ORLANDO -- Al Cardenas, a veteran Republican official who chairs the group hosting the massive conservative conference here Friday, said Texas Gov. Rick Perry has demonstrated he has "strikeout potential" with his multiple gaffes in his first three debates as a presidential candidate. Still, he said Perry is down, but not out.
"Clearly the stuff on Social Security and some of the other issues ... showed that there's a strikeout potential there," Cardenas, the chairman of the American Conservative Union, said in an interview with The Huffington Post. "But it takes three outs to get somebody out of the inning, and I don't believe any of these items on their own are a knockout punch."
"But the truth of the matter is, you've got to stop getting into trouble. He's got to get himself out of these issues," said Cardenas, who is a past chairman of the Florida GOP. "And I think time helps you do that."
Cardenas said one of the biggest differences between Perry and former Massachusetts Gov. Mitt Romney -- who most observers agree has out-maneuvered Perry in all three debates in which the Texan has participated -- is that Romney has run for president before.
"Romney's been vulnerable on some issues but he's been at this so much longer that he's been able to weather those storms," Cardenas said. "I'm predicting that Rick Perry -- as clumsy as it is now to deal with Social Security, immigration and couple of these other health issues -- that as time goes on, he'll weather the storm and continue to be a formidable candidate."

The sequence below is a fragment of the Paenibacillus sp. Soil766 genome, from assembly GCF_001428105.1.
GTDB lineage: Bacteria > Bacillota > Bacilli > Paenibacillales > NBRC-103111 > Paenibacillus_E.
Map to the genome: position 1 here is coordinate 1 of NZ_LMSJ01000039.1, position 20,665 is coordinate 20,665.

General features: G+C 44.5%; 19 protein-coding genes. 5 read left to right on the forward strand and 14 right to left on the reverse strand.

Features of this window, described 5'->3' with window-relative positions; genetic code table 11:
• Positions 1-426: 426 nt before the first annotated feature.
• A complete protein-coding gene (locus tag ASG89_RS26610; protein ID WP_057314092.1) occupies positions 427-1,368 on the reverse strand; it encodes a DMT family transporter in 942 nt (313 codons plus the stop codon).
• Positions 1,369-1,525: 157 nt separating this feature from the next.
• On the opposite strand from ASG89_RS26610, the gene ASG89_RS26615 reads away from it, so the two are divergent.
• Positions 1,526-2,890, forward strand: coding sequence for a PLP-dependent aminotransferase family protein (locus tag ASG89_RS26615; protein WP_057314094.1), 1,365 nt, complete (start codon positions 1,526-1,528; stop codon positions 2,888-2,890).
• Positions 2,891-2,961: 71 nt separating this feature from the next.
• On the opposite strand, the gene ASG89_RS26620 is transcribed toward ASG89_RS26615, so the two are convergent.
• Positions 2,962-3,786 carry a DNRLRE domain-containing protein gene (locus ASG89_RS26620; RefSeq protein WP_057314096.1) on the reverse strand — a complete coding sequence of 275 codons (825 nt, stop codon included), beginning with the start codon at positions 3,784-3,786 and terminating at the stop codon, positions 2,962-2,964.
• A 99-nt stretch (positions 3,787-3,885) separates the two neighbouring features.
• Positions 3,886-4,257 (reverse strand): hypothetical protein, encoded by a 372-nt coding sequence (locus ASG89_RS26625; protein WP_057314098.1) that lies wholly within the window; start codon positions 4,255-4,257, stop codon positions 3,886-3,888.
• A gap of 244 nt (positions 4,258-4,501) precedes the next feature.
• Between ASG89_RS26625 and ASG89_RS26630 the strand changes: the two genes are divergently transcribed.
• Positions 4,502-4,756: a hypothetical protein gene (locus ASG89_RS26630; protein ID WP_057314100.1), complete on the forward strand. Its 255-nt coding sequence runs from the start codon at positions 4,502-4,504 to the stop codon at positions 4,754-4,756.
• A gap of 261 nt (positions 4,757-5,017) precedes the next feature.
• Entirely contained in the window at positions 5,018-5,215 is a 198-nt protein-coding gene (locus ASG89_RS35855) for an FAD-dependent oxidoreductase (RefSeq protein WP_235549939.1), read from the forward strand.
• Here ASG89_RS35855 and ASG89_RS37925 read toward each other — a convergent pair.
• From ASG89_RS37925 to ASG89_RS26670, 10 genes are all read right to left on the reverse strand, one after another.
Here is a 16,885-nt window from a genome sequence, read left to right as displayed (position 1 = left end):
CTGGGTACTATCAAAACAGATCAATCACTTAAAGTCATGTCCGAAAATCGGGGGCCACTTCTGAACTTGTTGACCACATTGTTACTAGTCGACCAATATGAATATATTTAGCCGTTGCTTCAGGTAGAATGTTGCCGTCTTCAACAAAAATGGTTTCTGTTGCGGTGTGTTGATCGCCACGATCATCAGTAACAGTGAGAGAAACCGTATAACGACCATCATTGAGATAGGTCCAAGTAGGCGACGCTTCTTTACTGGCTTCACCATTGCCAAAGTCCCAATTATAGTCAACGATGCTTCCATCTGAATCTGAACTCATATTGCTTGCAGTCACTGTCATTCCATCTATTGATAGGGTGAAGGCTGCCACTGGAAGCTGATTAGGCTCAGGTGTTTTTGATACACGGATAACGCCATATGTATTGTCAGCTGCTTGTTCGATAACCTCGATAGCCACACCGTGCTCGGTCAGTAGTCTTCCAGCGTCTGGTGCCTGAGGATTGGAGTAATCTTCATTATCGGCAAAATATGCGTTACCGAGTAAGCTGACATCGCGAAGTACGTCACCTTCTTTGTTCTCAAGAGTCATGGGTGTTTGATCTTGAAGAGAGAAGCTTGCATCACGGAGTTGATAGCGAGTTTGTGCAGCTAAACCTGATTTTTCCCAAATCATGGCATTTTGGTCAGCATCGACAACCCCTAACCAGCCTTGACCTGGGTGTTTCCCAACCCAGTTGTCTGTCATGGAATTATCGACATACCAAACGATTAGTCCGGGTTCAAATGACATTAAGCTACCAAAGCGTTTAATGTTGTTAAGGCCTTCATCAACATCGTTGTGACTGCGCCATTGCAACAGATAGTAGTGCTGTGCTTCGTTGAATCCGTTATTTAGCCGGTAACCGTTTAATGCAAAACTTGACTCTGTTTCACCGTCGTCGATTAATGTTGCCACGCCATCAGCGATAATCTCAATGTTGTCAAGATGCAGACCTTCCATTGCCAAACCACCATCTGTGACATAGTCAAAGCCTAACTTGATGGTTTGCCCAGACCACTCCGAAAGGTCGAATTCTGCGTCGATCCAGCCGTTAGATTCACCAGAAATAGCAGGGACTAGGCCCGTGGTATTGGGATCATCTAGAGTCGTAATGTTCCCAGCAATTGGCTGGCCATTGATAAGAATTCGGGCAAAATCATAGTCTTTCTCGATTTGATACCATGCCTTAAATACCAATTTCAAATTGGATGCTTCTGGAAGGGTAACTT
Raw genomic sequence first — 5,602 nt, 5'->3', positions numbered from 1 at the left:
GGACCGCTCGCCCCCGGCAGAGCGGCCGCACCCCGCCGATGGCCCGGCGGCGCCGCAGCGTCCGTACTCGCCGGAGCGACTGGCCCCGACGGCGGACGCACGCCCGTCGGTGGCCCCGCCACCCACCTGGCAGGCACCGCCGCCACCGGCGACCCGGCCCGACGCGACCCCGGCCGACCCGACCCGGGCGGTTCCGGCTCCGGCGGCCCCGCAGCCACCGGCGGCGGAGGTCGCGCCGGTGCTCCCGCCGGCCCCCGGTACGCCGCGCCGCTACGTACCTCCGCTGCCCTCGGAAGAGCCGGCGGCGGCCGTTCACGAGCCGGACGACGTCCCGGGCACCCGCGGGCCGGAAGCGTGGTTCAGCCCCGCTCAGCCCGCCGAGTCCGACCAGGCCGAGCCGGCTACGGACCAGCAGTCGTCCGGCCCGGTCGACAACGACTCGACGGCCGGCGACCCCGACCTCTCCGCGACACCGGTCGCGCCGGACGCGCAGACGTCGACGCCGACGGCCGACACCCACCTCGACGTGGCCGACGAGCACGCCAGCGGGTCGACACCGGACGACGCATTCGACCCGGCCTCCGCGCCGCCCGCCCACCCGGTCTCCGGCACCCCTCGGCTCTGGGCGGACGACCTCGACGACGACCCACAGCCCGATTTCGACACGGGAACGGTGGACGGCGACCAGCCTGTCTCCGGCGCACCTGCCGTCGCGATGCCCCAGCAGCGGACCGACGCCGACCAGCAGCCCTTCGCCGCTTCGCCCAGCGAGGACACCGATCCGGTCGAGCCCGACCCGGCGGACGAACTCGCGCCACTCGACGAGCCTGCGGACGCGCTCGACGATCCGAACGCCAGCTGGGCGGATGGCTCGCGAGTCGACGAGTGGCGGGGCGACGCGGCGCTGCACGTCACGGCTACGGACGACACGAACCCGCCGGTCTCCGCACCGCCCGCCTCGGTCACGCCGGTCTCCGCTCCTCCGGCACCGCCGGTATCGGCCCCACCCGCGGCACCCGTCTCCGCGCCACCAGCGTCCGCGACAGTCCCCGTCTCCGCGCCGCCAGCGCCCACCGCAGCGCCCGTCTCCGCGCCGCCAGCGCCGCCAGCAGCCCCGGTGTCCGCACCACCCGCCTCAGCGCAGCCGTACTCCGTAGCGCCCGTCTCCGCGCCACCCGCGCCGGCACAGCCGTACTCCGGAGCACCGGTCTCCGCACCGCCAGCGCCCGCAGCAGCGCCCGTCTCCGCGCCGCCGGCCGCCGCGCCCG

Cardenas conceded there is not a lot of time for Perry to do so, with only a few months until the first primary states caucus and go to the polls. Iowa, which goes first, and South Carolina, which goes third, are of particular importance for Perry, and will likely set up a battle for Florida, which is intent on going fifth, though the GOP primary calendar is still being worked out among the states.
"If he falters in either of those states," Cardenas said of Iowa and South Carolina, "he'll be in trouble."
Cardenas's group is hosting the Conservative Political Action Conference Committee Florida meeting. It's the first time they've done a regional version of the annual national meeting. CPAC was started in 1973 and has become a massive gathering of conservatives in Washington, D.C.
Cardenas said that while many Republicans agree with Perry that Social Security needs to be reformed, the Texan's rhetoric about the program being a "Ponzi scheme" was ill-advised.
"When you call Social Security a Ponzi scheme, that tends to get some folks concerned. I think the electorate in a Republican primary is open to reform ideas ... but they're not willing to see us do away with it or to consider it in danger," he said. "So when you use wording that may put it in an endangered category in the minds of a listener, that's when you gotta explain yourself a little better."
Video by Sara Kenigsberg.